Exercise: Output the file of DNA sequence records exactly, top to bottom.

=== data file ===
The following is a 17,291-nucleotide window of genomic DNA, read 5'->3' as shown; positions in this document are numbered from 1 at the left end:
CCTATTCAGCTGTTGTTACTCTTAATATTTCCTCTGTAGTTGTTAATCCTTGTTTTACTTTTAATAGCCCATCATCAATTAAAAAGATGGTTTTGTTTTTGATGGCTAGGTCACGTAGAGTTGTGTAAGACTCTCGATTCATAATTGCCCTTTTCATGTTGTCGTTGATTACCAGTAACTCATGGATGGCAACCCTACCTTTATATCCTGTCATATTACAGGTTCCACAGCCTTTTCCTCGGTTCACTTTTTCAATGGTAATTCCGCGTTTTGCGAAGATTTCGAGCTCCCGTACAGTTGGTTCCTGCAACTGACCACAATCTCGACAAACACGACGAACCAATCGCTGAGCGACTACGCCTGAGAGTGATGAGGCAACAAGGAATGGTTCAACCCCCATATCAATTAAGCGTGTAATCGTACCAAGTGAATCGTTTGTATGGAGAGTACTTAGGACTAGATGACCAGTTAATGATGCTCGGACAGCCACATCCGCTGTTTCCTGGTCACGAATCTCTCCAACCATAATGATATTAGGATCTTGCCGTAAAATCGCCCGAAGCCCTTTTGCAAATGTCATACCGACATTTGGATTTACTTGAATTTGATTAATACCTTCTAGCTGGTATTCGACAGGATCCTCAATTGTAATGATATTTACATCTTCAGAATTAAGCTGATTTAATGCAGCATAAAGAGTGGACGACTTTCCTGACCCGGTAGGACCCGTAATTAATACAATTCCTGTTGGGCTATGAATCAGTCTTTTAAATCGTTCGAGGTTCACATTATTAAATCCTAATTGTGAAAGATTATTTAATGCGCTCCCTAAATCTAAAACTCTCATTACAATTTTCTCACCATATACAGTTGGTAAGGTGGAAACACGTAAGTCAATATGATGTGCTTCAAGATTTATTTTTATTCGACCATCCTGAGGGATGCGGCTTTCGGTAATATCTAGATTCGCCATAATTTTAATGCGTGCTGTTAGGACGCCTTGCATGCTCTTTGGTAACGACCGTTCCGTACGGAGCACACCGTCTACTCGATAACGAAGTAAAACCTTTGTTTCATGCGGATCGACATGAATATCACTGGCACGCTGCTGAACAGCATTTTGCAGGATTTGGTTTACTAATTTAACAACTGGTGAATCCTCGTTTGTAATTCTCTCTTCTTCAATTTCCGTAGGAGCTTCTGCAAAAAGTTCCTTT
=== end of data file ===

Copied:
The following is a 17,291-nucleotide window of genomic DNA, read 5'->3' as shown; positions in this document are numbered from 1 at the left end:
CCTATTCAGCTGTTGTTACTCTTAATATTTCCTCTGTAGTTGTTAATCCTTGTTTTACTTTTAATAGCCCATCATCAATTAAAAAGATGGTTTTGTTTTTGATGGCTAGGTCACGTAGAGTTGTGTAAGACTCTCGATTCATAATTGCCCTTTTCATGTTGTCGTTGATTACCAGTAACTCATGGATGGCAACCCTACCTTTATATCCTGTCATATTACAGGTTCCACAGCCTTTTCCTCGGTTCACTTTTTCAATGGTAATTCCGCGTTTTGCGAAGATTTCGAGCTCCCGTACAGTTGGTTCCTGCAACTGACCACAATCTCGACAAACACGACGAACCAATCGCTGAGCGACTACGCCTGAGAGTGATGAGGCAACAAGGAATGGTTCAACCCCCATATCAATTAAGCGTGTAATCGTACCAAGTGAATCGTTTGTATGGAGAGTACTTAGGACTAGATGACCAGTTAATGATGCTCGGACAGCCACATCCGCTGTTTCCTGGTCACGAATCTCTCCAACCATAATGATATTAGGATCTTGCCGTAAAATCGCCCGAAGCCCTTTTGCAAATGTCATACCGACATTTGGATTTACTTGAATTTGATTAATACCTTCTAGCTGGTATTCGACAGGATCCTCAATTGTAATGATATTTACATCTTCAGAATTAAGCTGATTTAATGCAGCATAAAGAGTGGACGACTTTCCTGACCCGGTAGGACCCGTAATTAATACAATTCCTGTTGGGCTATGAATCAGTCTTTTAAATCGTTCGAGGTTCACATTATTAAATCCTAATTGTGAAAGATTATTTAATGCGCTCCCTAAATCTAAAACTCTCATTACAATTTTCTCACCATATACAGTTGGTAAGGTGGAAACACGTAAGTCAATATGATGTGCTTCAAGATTTATTTTTATTCGACCATCCTGAGGGATGCGGCTTTCGGTAATATCTAGATTCGCCATAATTTTAATGCGTGCTGTTAGGACGCCTTGCATGCTCTTTGGTAACGACCGTTCCGTACGGAGCACACCGTCTACTCGATAACGAAGTAAAACCTTTGTTTCATGCGGATCGACATGAATATCACTGGCACGCTGCTGAACAGCATTTTGCAGGATTTGGTTTACTAATTTAACAACTGGTGAATCCTCGTTTGTAATTCTCTCTTCTTCAATTTCCGTAGGAGCTTCTGCAAAAAGTTCCTTT